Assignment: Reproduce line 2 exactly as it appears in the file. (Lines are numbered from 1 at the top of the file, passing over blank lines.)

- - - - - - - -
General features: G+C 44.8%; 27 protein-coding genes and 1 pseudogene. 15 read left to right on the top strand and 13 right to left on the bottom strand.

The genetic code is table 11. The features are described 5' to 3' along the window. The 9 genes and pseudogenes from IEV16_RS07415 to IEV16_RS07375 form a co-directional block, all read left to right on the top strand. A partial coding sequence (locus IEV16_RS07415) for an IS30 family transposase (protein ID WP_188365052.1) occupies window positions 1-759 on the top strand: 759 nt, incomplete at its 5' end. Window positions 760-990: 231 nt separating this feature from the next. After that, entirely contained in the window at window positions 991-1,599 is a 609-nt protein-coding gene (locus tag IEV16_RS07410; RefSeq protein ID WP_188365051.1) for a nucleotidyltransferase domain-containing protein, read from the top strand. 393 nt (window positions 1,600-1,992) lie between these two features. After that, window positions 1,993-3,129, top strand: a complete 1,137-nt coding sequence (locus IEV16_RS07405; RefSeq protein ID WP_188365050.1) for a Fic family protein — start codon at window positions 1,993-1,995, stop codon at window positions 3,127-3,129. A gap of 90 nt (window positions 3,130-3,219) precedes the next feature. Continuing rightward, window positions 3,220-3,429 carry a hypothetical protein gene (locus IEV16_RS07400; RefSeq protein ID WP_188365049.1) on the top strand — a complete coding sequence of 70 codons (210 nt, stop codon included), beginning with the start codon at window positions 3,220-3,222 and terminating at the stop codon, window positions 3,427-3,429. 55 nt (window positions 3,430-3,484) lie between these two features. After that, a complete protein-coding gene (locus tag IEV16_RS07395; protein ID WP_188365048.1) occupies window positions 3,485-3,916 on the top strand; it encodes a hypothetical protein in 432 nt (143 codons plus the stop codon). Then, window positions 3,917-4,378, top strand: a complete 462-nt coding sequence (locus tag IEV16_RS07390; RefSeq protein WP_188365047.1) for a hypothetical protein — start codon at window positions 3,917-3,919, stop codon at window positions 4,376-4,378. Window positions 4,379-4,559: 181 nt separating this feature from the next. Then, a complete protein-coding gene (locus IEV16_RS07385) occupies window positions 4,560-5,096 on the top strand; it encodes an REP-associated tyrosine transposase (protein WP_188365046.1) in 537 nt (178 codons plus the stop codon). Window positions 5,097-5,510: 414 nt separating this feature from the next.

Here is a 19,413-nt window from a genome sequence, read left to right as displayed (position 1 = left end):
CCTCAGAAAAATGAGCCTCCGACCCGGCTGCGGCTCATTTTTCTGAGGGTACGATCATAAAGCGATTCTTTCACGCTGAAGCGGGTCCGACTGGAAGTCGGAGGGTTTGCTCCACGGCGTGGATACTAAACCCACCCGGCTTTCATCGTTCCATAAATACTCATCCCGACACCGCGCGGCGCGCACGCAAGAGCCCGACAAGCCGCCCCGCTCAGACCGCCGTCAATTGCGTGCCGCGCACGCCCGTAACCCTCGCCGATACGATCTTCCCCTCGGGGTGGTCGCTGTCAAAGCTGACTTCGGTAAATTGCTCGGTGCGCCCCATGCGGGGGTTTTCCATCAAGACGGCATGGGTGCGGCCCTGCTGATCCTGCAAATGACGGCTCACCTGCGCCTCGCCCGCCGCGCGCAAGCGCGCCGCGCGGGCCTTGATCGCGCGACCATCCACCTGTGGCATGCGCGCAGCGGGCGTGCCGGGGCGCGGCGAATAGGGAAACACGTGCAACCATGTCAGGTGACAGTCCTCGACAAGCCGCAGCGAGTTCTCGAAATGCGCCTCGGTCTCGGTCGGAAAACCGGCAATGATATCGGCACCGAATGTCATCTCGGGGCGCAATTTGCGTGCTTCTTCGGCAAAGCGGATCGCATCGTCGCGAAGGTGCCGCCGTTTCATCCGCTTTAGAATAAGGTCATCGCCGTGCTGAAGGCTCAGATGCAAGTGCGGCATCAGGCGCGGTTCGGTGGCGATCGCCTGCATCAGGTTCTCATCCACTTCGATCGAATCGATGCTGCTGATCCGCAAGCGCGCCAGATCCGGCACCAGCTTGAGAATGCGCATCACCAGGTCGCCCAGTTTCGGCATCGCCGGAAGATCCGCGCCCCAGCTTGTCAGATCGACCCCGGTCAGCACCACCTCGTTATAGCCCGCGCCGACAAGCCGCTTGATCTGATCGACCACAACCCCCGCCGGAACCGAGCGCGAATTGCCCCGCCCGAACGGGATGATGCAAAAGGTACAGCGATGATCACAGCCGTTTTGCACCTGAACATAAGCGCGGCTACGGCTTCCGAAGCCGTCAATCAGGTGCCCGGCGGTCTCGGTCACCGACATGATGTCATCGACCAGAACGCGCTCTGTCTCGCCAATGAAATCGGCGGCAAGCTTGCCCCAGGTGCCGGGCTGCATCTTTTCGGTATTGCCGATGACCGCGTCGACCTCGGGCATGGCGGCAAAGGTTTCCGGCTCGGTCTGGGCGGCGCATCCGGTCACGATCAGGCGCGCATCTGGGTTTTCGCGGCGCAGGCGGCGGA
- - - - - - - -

The genetic code is table 11. The features are described 5' to 3' along the window. The 9 genes and pseudogenes from IEV16_RS07415 to IEV16_RS07375 form a co-directional block, all read left to right on the top strand. A partial coding sequence (locus IEV16_RS07415) for an IS30 family transposase (protein ID WP_188365052.1) occupies window positions 1-759 on the top strand: 759 nt, incomplete at its 5' end. Window positions 760-990: 231 nt separating this feature from the next. After that, entirely contained in the window at window positions 991-1,599 is a 609-nt protein-coding gene (locus tag IEV16_RS07410; RefSeq protein ID WP_188365051.1) for a nucleotidyltransferase domain-containing protein, read from the top strand. 393 nt (window positions 1,600-1,992) lie between these two features. After that, window positions 1,993-3,129, top strand: a complete 1,137-nt coding sequence (locus IEV16_RS07405; RefSeq protein ID WP_188365050.1) for a Fic family protein — start codon at window positions 1,993-1,995, stop codon at window positions 3,127-3,129. A gap of 90 nt (window positions 3,130-3,219) precedes the next feature. Continuing rightward, window positions 3,220-3,429 carry a hypothetical protein gene (locus IEV16_RS07400; RefSeq protein ID WP_188365049.1) on the top strand — a complete coding sequence of 70 codons (210 nt, stop codon included), beginning with the start codon at window positions 3,220-3,222 and terminating at the stop codon, window positions 3,427-3,429. 55 nt (window positions 3,430-3,484) lie between these two features. After that, a complete protein-coding gene (locus tag IEV16_RS07395; protein ID WP_188365048.1) occupies window positions 3,485-3,916 on the top strand; it encodes a hypothetical protein in 432 nt (143 codons plus the stop codon). Then, window positions 3,917-4,378, top strand: a complete 462-nt coding sequence (locus tag IEV16_RS07390; RefSeq protein WP_188365047.1) for a hypothetical protein — start codon at window positions 3,917-3,919, stop codon at window positions 4,376-4,378. Window positions 4,379-4,559: 181 nt separating this feature from the next. Then, a complete protein-coding gene (locus IEV16_RS07385) occupies window positions 4,560-5,096 on the top strand; it encodes an REP-associated tyrosine transposase (protein WP_188365046.1) in 537 nt (178 codons plus the stop codon). Window positions 5,097-5,510: 414 nt separating this feature from the next.